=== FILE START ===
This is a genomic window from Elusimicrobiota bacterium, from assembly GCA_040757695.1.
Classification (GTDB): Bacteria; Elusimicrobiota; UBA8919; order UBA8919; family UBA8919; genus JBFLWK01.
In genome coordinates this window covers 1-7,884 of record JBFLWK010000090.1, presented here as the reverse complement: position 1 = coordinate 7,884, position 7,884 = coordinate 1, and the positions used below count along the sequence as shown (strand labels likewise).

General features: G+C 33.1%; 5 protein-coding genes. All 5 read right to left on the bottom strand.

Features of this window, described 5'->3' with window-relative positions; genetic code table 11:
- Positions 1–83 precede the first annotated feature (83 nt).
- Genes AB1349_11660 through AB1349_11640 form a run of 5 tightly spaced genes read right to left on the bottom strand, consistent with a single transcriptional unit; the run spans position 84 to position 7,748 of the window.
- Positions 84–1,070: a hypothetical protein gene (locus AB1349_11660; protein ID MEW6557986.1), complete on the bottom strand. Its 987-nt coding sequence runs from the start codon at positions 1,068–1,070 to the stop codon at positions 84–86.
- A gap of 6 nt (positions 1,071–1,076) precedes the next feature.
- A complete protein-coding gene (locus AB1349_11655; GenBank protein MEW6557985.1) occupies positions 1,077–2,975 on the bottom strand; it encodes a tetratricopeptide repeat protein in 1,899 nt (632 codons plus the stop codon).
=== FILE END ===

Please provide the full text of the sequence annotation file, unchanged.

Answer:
This is a genomic window from Elusimicrobiota bacterium, from assembly GCA_040757695.1.
Classification (GTDB): Bacteria; Elusimicrobiota; UBA8919; order UBA8919; family UBA8919; genus JBFLWK01.
In genome coordinates this window covers 1-7,884 of record JBFLWK010000090.1, presented here as the reverse complement: position 1 = coordinate 7,884, position 7,884 = coordinate 1, and the positions used below count along the sequence as shown (strand labels likewise).

General features: G+C 33.1%; 5 protein-coding genes. All 5 read right to left on the bottom strand.

Features of this window, described 5'->3' with window-relative positions; genetic code table 11:
- Positions 1–83 precede the first annotated feature (83 nt).
- Genes AB1349_11660 through AB1349_11640 form a run of 5 tightly spaced genes read right to left on the bottom strand, consistent with a single transcriptional unit; the run spans position 84 to position 7,748 of the window.
- Positions 84–1,070: a hypothetical protein gene (locus AB1349_11660; protein ID MEW6557986.1), complete on the bottom strand. Its 987-nt coding sequence runs from the start codon at positions 1,068–1,070 to the stop codon at positions 84–86.
- A gap of 6 nt (positions 1,071–1,076) precedes the next feature.
- A complete protein-coding gene (locus AB1349_11655; GenBank protein MEW6557985.1) occupies positions 1,077–2,975 on the bottom strand; it encodes a tetratricopeptide repeat protein in 1,899 nt (632 codons plus the stop codon).